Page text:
102 Hours: The story of the Boston Marathon Bombing Told Through Iconography
102 Hours, a book created by Tank Design Inc. of Cambridge, Massachusetts, retells the story of last year’s Boston Marathon bombing purely through iconography.
The idea for an iconographic approach was born in the days immediately following the bombing, a time that was at once tragic, mesmerizing and confusing. How do we, as designers, make sense of it all? How do we rationalize a response from the local and federal government that was unlike anything Boston had seen before? How do we make sense of all the media coverage? How do we cope?
Designers pride themselves on simplifying expression and messaging to its very core. Andrew Smiles, creative director at Tank, asked his team, “How do we create clarity around this chaotic sequence of events...and make it easy for people to follow?” Out of that question came a design challenge: strip the story to its essence—tell it with iconography. Even with icons, there was no question that this story would touch upon profound themes like heroism and violence, perseverance and privacy. We wanted to create an account that was honest, visually rich and emotionally engaging.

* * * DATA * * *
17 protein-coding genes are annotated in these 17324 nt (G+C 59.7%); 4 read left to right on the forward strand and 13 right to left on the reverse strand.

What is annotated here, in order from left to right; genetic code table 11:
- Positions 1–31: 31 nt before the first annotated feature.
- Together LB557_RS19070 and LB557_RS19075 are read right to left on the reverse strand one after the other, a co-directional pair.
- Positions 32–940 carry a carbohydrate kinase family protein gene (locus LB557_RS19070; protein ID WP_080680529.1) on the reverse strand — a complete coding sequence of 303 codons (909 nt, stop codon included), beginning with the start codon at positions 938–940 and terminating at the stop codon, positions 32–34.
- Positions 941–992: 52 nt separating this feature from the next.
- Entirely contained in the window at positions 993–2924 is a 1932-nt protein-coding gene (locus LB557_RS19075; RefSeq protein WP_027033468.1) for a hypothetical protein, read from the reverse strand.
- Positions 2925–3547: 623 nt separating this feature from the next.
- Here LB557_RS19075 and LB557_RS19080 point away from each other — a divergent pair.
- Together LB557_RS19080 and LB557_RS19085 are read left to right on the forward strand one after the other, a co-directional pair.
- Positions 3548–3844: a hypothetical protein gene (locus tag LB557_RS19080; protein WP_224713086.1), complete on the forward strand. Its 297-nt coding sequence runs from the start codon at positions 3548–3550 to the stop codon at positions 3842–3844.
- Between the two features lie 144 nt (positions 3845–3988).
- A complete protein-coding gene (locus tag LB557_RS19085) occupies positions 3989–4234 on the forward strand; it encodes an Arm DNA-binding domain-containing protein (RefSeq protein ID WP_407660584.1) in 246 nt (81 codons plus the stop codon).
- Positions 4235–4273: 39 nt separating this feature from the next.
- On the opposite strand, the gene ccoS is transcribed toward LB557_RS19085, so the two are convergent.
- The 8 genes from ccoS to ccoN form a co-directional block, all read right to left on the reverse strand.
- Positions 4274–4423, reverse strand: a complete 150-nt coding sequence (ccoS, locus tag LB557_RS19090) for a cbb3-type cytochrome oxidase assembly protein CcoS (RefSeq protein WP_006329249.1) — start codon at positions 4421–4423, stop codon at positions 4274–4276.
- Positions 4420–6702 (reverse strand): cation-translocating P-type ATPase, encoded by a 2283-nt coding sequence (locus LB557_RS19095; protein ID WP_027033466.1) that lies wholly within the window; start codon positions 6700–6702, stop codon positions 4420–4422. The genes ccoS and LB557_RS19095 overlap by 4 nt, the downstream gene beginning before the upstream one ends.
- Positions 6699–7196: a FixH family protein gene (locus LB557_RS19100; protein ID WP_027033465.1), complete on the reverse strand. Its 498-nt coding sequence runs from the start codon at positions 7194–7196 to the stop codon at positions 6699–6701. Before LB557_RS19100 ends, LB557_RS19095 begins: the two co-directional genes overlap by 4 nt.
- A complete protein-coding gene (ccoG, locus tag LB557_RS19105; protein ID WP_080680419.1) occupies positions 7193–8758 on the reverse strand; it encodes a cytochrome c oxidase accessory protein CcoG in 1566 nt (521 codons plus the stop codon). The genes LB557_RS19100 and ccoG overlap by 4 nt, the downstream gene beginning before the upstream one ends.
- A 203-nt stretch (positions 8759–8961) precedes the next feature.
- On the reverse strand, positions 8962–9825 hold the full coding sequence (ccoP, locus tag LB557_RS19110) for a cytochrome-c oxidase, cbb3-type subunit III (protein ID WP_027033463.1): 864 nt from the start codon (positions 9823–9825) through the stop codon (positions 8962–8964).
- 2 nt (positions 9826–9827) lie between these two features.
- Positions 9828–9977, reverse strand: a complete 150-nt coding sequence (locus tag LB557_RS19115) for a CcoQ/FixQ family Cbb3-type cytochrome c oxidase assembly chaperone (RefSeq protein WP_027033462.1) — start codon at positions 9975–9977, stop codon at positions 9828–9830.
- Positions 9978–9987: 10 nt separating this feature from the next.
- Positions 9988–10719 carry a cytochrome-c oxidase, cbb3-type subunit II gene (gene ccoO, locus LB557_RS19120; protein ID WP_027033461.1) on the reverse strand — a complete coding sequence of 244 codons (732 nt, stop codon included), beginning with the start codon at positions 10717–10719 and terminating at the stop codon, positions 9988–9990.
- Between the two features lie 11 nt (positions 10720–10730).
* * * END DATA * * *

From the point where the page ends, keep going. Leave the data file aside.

The exercise began with a timeline. Once established, this timeline was used as a backdrop for image research and mood boards. Filled with photographs of the events, quotations and inspiring elements that communicated similar concepts, these boards were used as the foundation for the icons.
The icons evolved simultaneously. Every time a resonant icon was created, those that were deemed successes previously were refined to match the new aesthetic. This period of evolution and refinement lasted nine months, right up until the book went to print.
But simply creating a book in remembrance of those troubling days in April 2013 doesn’t guarantee anything will change. The Tank team wanted to use this project to contribute something more profound, something that could encourage real change—a design education.
There are plenty of ways to build a stronger community, but as designers, writers and marketers, Tank believes they can have the most impact by mentoring and teaching others. With that in mind, the Tank team decided to sell 102 Hours and donate profits to Youth Design, a Boston-based nonprofit organization that mentors high school students using art and design as a medium of expression.